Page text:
Individual bioretention areas can serve highly impervious drainage areas less than two (2) acres in size. Surface runoff is directed into a shallow landscaped depression that incorporates many of the pollutant removal mechanisms that operate in forested ecosystems. The primary component of a bioretention practice is the filter bed, which has a mixture of sand, soil, and organic material as the filtering media with a surface mulch layer. During storms, runoff temporarily ponds 6 to 12 inches above the mulch layer and then rapidly filters through the bed. Normally, the filtered runoff is collected in an underdrain and returned to the storm drain system. The underdrain consists of a perforated pipe in a gravel layer installed along the bottom of the filter bed. A bioretention facility with an underdrain system is commonly referred to as a Bioretention Filter.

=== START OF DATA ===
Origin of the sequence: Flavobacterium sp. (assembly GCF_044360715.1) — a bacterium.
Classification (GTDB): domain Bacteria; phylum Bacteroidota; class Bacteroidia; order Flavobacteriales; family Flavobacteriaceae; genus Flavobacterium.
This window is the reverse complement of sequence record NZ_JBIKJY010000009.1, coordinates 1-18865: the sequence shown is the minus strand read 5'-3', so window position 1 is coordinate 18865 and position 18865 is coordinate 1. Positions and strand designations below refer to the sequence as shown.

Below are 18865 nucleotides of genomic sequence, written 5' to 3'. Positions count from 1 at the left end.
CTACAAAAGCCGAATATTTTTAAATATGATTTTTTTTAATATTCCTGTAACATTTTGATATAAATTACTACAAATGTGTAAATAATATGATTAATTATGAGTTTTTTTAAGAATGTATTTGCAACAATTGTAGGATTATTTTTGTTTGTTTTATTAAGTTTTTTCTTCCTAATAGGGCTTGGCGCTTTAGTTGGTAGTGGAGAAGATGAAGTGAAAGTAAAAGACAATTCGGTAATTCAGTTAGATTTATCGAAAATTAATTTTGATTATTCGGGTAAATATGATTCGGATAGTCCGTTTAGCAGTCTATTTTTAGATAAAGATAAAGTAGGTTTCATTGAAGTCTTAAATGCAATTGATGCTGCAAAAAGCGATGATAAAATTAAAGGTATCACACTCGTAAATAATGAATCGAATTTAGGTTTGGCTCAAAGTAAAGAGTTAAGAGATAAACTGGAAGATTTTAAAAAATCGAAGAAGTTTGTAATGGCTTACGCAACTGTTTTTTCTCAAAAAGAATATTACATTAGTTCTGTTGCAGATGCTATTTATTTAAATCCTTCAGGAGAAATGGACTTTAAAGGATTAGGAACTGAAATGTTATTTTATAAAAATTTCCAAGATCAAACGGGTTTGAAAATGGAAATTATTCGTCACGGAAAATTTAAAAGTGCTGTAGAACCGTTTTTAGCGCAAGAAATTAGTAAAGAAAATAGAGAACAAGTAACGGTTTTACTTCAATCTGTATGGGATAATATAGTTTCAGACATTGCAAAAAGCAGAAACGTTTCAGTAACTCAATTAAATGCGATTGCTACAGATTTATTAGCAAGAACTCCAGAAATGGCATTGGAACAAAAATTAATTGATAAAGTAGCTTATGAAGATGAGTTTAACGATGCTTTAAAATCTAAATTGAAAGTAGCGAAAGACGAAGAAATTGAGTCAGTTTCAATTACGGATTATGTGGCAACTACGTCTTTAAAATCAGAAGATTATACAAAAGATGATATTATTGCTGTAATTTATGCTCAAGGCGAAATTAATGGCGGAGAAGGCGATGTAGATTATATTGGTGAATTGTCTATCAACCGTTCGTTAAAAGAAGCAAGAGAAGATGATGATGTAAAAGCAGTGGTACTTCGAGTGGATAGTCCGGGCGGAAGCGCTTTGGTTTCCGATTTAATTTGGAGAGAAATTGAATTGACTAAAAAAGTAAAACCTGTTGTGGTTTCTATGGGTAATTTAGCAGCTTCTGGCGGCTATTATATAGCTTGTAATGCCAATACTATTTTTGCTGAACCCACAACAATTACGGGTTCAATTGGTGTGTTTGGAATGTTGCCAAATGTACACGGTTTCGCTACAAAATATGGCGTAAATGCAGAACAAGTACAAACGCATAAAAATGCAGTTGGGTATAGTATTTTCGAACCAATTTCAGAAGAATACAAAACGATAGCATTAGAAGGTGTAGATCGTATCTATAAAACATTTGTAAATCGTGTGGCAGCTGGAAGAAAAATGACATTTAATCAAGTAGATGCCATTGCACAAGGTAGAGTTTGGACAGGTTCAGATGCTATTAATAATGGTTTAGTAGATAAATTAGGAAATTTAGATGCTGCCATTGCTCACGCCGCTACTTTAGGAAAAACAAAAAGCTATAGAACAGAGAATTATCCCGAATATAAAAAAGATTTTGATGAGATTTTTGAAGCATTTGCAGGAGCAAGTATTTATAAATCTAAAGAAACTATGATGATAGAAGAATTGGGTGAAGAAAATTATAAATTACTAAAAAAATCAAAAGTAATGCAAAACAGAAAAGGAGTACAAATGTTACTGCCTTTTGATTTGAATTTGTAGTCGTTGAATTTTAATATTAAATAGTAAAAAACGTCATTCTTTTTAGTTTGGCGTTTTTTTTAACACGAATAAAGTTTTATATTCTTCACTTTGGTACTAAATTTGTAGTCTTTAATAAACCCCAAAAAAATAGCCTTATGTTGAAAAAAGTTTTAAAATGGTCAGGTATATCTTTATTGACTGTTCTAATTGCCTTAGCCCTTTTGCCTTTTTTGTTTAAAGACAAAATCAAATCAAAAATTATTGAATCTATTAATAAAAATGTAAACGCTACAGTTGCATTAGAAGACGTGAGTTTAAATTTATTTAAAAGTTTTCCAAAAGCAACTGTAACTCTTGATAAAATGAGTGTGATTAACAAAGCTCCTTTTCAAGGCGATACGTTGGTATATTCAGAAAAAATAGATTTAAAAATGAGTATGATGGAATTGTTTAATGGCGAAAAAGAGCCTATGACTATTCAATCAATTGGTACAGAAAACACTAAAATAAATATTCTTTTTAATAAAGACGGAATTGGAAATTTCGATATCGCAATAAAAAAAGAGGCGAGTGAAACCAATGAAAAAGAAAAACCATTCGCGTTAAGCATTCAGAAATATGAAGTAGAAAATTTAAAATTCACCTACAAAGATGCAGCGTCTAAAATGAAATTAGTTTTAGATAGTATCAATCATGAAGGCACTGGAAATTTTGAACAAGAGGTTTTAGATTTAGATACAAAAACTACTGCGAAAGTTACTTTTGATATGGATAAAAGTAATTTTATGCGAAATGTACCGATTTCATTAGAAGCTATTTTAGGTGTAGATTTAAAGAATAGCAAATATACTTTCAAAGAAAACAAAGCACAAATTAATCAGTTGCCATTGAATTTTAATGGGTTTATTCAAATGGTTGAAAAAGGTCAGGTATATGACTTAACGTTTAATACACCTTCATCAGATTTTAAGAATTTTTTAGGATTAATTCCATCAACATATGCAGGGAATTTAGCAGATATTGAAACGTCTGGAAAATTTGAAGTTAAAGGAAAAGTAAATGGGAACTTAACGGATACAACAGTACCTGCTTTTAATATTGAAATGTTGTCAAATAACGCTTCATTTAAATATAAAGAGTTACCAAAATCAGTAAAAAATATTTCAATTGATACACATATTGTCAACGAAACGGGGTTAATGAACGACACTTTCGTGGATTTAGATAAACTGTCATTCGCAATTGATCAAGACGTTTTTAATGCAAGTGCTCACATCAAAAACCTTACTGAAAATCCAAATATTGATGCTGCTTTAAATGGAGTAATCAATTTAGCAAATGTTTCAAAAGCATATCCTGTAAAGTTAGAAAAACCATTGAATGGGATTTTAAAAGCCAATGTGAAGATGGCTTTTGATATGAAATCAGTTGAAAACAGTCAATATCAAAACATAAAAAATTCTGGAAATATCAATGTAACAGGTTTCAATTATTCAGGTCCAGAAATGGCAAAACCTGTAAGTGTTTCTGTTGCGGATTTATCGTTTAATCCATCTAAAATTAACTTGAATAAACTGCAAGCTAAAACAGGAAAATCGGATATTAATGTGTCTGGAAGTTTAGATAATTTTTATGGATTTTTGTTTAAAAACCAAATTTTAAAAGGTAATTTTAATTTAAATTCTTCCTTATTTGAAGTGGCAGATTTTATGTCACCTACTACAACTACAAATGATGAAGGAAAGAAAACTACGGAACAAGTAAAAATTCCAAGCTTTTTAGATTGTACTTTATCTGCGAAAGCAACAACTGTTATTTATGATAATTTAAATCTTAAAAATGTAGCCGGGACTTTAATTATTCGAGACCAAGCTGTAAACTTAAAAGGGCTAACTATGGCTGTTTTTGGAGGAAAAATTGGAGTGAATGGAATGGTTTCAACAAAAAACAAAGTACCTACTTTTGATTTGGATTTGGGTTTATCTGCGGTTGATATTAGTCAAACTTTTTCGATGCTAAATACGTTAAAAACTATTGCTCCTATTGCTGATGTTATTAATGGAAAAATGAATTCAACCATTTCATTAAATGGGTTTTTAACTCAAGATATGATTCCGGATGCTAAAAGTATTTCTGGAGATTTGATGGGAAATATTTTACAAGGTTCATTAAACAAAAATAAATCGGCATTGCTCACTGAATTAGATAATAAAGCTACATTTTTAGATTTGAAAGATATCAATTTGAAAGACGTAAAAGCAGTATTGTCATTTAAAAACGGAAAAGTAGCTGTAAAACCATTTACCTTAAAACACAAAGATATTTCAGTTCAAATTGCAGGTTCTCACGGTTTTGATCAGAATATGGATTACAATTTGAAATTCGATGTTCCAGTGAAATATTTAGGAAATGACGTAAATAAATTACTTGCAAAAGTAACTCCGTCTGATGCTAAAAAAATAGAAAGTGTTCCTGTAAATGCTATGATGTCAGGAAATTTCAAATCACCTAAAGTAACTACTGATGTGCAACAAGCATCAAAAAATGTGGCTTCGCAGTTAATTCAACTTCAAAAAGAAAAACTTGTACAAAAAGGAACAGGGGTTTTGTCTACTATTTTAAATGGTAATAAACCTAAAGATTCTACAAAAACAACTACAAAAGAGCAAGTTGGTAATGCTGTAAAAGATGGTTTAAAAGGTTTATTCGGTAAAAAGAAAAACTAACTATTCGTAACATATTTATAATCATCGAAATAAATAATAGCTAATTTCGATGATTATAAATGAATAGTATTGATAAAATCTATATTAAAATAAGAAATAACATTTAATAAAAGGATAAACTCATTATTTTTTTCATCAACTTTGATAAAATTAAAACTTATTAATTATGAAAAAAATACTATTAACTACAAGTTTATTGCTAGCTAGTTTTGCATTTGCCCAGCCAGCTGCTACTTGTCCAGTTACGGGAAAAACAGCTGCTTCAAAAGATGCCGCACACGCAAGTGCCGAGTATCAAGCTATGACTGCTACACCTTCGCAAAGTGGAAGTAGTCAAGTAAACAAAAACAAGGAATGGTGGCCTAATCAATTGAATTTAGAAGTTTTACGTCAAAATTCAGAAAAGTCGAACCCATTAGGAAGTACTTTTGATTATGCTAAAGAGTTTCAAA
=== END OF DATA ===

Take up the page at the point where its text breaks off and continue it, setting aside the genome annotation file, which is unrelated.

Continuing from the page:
Woman at rain garden planting
Bioretention can become an attractive landscaping feature with high amenity value and community acceptance.

Bioretention can also be designed to infiltrate runoff into native soils. This can be done at sites with permeable soils, a low groundwater table, and a low risk of groundwater contamination. This design features the use of a “partial exfiltration” system that promotes greater groundwater recharge. Underdrains are only installed beneath a portion of the filter bed, above a stone “sump” layer, or eliminated altogether, thereby increasing stormwater infiltration. A bioretention facility without an underdrain system, or with a storage sump in the bottom is commonly referred to as a Bioretention Basin.







Design Specification No 9: Bioretention

VA Stormwater Design Specification No 9: Bioretention

Version 2.0 november 2013 | Size (3 MB) | File type (.pdf) | Download